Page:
Brexit: can the energy sector learn from financial services?

By Alex Harrison

It seems axiomatic that immediately prior to the UK’s exit from the EU on 29 March 2019, the UK's domestic laws (in England and Wales, Scotland and Northern Ireland) will be aligned with EU law.

Assuming a crash-landing "no deal" scenario can be avoided, any future trading arrangement between the UK and the EU27, will need to provide a framework through which agreed levels of market access can be maintained and post Brexit divergences between UK and EU law and regulation can be managed.  This is a particular concern in areas that are highly regulated and where businesses may need licences to provide goods or services on a cross-border basis.

In the area of financial services, firms have "passporting" rights, which allow UK firms to provide services into the EU (and vice versa) without having to apply for licences in other member states.  These passporting rights will be  lost after Brexit.  Hogan Lovells has been working with The International Regulatory Strategy Group (IRSG) to develop a framework which will allow UK and EU financial services firms to continue to have access to each other's markets after Brexit, based largely on there being continued regulatory alignment.

It’s a blueprint that could be easily applied to the energy sector (and potentially other sectors).

There is an immediate cross-over between energy and financial services in relation to London's leading role in electricity, gas, coal, oil and emission rights trading in Europe, but the potential application of this model to the energy sector goes much broader than that.

The IRSG Report proposes that there should be a Free Trade Agreement between the UK and the EU, which would provide for:

  • mutual market access on the basis of regulatory alignment and supervisory co-operation;
  • a new forum for ongoing regulatory alignment, to allow the UK and the EU can work together to implement new global and international standards; and
  • the creation of a new dispute resolution body, based on an agreed judicial structure, to determine whether material divergence has taken place, and – if so – the impact that should have on market access.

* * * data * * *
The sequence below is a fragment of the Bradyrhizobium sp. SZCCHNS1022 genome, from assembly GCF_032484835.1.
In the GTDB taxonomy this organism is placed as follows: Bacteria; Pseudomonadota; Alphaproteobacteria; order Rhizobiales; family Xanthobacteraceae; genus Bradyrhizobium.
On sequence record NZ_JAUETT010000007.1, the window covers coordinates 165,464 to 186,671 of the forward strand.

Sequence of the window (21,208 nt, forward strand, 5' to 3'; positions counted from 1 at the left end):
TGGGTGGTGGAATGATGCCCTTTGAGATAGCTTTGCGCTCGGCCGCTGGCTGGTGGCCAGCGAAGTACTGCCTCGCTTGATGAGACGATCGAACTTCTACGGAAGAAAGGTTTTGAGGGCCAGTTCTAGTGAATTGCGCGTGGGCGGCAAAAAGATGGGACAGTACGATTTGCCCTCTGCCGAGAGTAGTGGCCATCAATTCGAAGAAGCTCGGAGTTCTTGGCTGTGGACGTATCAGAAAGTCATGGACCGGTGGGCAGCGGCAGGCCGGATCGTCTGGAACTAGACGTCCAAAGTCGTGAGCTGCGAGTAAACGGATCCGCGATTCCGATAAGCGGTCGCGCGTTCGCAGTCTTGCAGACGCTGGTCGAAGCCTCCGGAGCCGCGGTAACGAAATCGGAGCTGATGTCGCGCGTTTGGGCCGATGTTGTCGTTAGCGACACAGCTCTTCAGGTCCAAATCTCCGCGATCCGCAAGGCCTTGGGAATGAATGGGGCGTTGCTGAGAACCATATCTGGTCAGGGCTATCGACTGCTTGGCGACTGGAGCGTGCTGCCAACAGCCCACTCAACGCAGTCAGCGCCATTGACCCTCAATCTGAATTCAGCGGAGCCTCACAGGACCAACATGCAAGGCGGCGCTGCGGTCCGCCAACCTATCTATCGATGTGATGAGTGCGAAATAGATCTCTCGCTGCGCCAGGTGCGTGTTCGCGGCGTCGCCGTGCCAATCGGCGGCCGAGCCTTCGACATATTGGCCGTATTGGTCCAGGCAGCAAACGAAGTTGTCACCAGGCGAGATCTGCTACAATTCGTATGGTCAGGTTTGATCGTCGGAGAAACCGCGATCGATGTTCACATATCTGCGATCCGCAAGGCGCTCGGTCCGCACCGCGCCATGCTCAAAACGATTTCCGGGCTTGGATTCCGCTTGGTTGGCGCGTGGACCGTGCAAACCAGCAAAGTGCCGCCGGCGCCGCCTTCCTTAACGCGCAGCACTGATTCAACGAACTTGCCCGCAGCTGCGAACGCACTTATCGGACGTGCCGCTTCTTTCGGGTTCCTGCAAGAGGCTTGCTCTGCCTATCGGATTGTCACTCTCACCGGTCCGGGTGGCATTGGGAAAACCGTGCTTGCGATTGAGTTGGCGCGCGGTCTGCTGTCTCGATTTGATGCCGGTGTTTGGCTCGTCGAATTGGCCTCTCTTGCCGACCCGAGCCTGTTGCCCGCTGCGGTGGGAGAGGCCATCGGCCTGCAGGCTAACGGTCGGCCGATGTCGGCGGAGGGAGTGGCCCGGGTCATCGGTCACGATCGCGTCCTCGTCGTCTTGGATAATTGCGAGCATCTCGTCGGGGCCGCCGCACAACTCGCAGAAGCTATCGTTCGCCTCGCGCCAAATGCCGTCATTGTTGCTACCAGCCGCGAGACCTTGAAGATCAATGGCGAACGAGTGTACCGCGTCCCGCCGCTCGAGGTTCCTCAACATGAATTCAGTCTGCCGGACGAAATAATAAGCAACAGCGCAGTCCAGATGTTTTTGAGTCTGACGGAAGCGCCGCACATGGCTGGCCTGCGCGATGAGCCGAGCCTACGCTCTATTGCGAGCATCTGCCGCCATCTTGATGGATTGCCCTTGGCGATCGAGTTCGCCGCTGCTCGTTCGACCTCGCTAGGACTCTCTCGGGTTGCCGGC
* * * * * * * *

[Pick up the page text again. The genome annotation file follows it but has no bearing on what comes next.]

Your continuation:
The remit of the dispute resolution body would be limited to determining whether a party is in compliance with the agreed terms of the Free Trade Agreement. These findings would be binding on the UK and the EU27 and would require them to take any consequential steps outlined in the Free Trading Agreement (e.g. the withdrawal of access rights), but neither party could be compelled to change its law.

The key thing here is the introduction of an institutional framework for managing future material divergence (either because the UK changes its laws or regulation to move away from the EU or because the EU changes its laws or regulation and the UK does not follow suit). The proposal creates a flexible approach that can adjust on an issue by issue basis rather than a rigid outcome pre-baked at the date of Brexit.

In the energy context, this would avoid the UK becoming a "rule-taker rather than a rule-maker" (accepting EU energy market rules as they evolve going forwards and the power of corresponding EU institutions on UK subjects) by allowing the new forum for regulatory alignment and dispute resolution body to opine or rule against agreed divergence principles set out in the Free Trade Agreement on, for example:

  • crucial Internal Energy Market design issues such as market coupling and integration post Brexit;
  • any potential material divergence between UK and EU electricity and gas network codes;
  • new access rules for inter-country interconnection between the UK and the EU27;
  • any proposed material divergence by the UK from the EU energy and climate targets and any required UK reporting on renewables, energy efficiency, energy infrastructure and greenhouse gas emissions; and
  • the impact of any UK decision not to participate in the EU Emissions Trading Scheme.

There is huge mutual benefit to the UK and the EU27 in terms of market efficiency and security of supply in retaining the UK's access to the Internal Energy Market. This blueprint for regulatory alignment provides a means of doing so whilst allowing the UK to retain sovereignty over its laws and the EU to prevent "cherry-picking".

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